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Edmonton homeless programs need inventive solutions, says police chief

Click to play video: 'Edmonton’s homeless programs need inventive solutions, says police chief' Edmonton’s homeless programs need inventive solutions, says police chief
WATCH: Edmonton Police Chief Rod Knecht says there's been a notable increase in homeless-related calls to the force. Knecht says he's not confident the current plan to end homelessness is working – Apr 9, 2016

Edmonton’s police chief says the homeless population in the city is taking away valuable police resources.

Chief Rod Knecht says there’s been a notable increase in homeless-related calls to the force.

“The homeless issue continues to grow. I don’t think it’s diminishing at all. I think we need to come up with some real inventive solutions,” said Knecht during the “Coffee with the Chief” media event Friday.

Knecht says he’s not confident the current plan to end homelessness is working.

“We’re not getting results. We’ve been running these programs for 10 years.”

The City of Edmonton launched a ’10-Year Plan to End Homelessness’ in 2009. The plan outlined a number of initiatives to lower homeless numbers in the city, including providing housing options and reducing shelter use.

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Homeward Trust also launched a ‘Housing First Program’ in 2009, when there were 3,079 homeless individuals on the street. About 5,500 people found homes through that plan, but Homeward Trust still found about 2,300 homeless individuals in its 2014 count.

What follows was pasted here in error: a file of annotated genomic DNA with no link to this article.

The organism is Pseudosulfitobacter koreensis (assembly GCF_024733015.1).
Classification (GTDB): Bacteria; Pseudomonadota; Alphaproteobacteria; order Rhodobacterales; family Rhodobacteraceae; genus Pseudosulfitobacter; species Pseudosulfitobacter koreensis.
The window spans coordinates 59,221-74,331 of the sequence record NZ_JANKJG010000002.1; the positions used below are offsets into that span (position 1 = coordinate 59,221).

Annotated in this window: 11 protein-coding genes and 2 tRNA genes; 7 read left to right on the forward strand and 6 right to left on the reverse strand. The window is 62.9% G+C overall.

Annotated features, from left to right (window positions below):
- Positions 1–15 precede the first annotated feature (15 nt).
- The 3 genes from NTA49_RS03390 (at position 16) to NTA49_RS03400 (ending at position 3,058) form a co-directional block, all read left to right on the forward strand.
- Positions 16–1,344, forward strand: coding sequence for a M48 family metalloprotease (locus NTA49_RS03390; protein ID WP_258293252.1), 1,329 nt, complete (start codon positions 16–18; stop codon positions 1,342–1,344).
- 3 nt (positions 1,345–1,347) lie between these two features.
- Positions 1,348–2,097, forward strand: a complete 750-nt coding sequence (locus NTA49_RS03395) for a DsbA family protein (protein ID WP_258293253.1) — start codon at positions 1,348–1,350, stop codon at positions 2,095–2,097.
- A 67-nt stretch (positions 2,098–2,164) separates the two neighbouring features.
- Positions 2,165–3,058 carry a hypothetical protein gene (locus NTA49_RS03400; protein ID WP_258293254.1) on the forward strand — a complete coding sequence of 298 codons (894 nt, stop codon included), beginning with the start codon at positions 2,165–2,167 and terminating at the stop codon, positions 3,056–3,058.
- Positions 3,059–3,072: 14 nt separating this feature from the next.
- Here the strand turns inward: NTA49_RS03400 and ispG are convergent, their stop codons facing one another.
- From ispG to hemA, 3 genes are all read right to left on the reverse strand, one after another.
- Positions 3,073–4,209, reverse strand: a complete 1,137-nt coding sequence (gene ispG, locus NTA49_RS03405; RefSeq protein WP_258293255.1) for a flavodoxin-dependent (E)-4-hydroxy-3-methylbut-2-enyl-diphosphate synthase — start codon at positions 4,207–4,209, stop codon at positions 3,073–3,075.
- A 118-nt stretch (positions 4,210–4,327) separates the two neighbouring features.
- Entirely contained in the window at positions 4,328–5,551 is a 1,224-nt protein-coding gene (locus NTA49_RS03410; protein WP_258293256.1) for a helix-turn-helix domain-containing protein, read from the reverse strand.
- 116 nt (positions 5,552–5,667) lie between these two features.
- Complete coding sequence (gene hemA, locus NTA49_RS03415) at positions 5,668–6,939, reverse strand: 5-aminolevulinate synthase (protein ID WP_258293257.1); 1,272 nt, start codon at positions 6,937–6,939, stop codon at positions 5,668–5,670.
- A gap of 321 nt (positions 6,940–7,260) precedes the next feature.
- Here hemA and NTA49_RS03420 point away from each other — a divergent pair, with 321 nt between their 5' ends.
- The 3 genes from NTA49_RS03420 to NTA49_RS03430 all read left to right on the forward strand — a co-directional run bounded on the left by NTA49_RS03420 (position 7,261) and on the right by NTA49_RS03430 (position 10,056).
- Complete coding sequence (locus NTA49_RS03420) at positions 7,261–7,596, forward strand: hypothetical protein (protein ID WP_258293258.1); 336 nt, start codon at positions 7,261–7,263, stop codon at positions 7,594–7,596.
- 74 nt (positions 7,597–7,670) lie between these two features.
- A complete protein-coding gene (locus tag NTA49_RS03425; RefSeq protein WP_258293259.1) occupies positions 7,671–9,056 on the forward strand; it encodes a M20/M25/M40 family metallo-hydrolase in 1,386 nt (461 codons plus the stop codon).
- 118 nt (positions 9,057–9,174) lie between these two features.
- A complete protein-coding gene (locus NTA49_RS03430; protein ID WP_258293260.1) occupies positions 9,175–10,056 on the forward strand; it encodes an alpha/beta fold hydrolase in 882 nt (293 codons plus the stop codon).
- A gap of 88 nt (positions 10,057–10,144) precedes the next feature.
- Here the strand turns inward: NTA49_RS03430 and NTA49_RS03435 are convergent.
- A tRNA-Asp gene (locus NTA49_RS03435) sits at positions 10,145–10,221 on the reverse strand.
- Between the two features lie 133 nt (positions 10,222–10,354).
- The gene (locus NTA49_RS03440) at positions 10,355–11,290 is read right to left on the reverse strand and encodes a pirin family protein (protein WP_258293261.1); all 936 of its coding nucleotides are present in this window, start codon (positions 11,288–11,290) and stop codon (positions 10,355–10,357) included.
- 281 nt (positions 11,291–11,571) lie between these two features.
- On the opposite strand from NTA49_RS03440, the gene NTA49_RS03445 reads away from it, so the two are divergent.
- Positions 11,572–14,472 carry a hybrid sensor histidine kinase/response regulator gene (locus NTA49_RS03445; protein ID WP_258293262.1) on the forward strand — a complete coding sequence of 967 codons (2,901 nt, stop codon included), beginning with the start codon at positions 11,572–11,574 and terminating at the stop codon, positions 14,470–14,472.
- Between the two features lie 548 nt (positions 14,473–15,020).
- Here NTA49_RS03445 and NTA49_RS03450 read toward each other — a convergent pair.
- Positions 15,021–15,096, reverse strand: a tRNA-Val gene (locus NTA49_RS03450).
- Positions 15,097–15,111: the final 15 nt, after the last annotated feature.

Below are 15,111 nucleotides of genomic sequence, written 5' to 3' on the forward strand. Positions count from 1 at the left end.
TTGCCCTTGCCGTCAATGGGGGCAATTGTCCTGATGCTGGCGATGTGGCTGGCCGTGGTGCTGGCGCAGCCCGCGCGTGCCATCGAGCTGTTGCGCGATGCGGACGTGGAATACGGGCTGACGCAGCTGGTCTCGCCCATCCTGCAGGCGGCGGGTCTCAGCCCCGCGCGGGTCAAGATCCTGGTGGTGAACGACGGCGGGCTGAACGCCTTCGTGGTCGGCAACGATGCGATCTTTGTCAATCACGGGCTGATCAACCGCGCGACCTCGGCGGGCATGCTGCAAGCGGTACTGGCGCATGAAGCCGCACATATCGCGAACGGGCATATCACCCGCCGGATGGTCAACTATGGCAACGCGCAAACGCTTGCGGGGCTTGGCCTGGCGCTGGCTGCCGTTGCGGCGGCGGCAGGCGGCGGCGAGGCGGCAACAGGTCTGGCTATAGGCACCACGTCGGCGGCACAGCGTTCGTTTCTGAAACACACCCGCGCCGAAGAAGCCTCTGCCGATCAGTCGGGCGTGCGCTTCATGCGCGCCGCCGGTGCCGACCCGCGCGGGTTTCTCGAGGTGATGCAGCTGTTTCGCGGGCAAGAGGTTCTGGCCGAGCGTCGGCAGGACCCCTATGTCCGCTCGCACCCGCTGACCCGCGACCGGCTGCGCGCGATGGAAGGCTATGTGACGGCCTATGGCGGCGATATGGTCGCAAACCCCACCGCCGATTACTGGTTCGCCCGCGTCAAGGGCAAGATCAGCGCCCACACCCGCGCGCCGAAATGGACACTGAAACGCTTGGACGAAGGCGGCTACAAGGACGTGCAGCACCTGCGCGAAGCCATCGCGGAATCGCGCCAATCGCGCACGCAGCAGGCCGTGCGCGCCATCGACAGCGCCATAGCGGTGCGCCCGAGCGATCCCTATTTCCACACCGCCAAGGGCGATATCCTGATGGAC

READ MORE: Homeless count shows Edmonton’s homeless numbers are stable

Susan McGee from Homeward Trust says she strongly believes that the city’s plan could work provided it receives more funding.

“There’s many aspects of that program that we need to work on that were not funded to date,” said McGee. “The plan anticipated 1,000 (housing) units needed and we have done very little of that work to date.”

McGee says the police force is essential in helping to fight the homeless issue.

“We have a lot more work to do. I think if there was more support, not only from the chief but from others, we could really get some permanent housing built,” McGee said.

Knecht is also hopeful a solution is in the near future.

“I’ve spent a lot of time with the government over the last few months, notably the provincial government,” said Knecht. “Given the fact there’s no new money out there, I think everybody is kind of committed at the government level both provincially and municipally, to say we’ve got to redirect money where we’re wasting money.”

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